Regulations, which will come into force on 6 April, follows three-month public consultation on crane safety

New regulations for a tower crane register have been agreed today by the board of the Health and Safety Executive.

It follows a three-month public consultation in which the HSE received 100 responses from trade unions, construction contractors and various other stakeholders.

The new regulations are intended to come into force on 6 April 2010, and will cover conventional tower cranes on construction sites.

The register is a response to increasing public concern about tower crane safety, and follows Building's Safer Skyline campaign. Eight people have been killed in incidents involving tower cranes since 2000, including one member of the public.

The new proposed regulations are to:

  • Place the duty to notify on the employer
  • Require notification of the relevant information within 14 days of thorough examination of the crane
  • Require cranes already erected when the regulations come into force to be registered within 28 days
  • Allow electronic notification via the HSE website.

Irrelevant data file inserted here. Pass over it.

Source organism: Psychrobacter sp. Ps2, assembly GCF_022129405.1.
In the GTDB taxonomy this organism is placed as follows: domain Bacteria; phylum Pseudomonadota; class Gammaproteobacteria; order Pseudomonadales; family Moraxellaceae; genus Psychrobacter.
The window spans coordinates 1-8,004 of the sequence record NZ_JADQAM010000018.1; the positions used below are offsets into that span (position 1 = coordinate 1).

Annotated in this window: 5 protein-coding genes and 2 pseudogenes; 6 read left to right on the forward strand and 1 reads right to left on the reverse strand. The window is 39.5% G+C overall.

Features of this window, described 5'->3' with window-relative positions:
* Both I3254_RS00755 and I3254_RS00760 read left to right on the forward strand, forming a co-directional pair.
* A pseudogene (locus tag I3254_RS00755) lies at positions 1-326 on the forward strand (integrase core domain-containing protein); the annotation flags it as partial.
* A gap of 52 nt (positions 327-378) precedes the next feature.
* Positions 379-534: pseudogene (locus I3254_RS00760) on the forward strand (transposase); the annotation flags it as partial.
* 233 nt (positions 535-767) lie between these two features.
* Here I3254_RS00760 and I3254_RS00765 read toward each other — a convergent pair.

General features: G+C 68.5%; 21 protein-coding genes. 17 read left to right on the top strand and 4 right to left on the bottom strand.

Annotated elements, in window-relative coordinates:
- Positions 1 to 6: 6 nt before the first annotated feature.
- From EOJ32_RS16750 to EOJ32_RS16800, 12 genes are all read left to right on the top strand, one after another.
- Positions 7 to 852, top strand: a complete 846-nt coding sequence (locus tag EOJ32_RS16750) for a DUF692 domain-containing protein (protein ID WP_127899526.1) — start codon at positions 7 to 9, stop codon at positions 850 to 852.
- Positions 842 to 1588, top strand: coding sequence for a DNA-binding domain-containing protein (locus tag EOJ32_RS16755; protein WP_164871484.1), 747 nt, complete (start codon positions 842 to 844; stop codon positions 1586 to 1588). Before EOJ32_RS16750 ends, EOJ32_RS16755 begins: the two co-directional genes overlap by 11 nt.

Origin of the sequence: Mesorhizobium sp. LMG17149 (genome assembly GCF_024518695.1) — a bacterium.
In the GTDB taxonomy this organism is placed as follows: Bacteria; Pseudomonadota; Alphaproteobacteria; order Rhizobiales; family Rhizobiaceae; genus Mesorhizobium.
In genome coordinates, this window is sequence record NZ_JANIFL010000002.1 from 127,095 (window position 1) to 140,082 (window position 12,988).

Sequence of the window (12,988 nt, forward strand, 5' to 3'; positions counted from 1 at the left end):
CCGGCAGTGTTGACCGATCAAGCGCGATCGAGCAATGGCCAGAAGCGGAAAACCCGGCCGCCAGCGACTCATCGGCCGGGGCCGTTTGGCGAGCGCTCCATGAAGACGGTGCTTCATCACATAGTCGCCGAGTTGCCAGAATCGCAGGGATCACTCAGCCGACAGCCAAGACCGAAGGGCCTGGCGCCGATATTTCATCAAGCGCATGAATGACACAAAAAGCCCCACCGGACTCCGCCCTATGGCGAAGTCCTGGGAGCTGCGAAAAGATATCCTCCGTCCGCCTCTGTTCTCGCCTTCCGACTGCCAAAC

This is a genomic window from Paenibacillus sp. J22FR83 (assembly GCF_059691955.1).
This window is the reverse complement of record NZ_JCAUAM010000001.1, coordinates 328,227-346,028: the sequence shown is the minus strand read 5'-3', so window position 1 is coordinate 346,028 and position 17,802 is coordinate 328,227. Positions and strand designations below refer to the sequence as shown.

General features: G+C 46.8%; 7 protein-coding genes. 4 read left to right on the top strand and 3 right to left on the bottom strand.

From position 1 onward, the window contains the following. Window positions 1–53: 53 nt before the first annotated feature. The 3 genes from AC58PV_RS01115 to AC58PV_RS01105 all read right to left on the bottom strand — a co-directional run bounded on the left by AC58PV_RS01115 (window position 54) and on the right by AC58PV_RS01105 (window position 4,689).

Details that would have to be notified to HSE are:

  • The site address where the tower crane is being used
  • The name and address of the crane owners
  • Details needed to identify the crane
  • The date of its thorough examination
  • Details of the employer for whom the examination was made
  • Whether any defects posing a risk of serious injury were detected.

All details notified to HSE would be contained in a register that would be open to public scrutiny. Registrations would be subject to an administration fee of Åí20.

Philip White, HSE chief inspector of construction, said:

ÅgThe public consultation has helped us to develop a proportionate response to an established risk. We have learnt a great deal from recent incidents and are working together with hirers, suppliers, manufacturers and stakeholders to ensure that anything we have learnt is acted upon.Åh

About 1,800 conventional tower cranes are thought to be operating in Britain, with about 1,300 in use at any one time.

Following ministerial approval, HSE plans to send out information to all duty-holders over the next few months.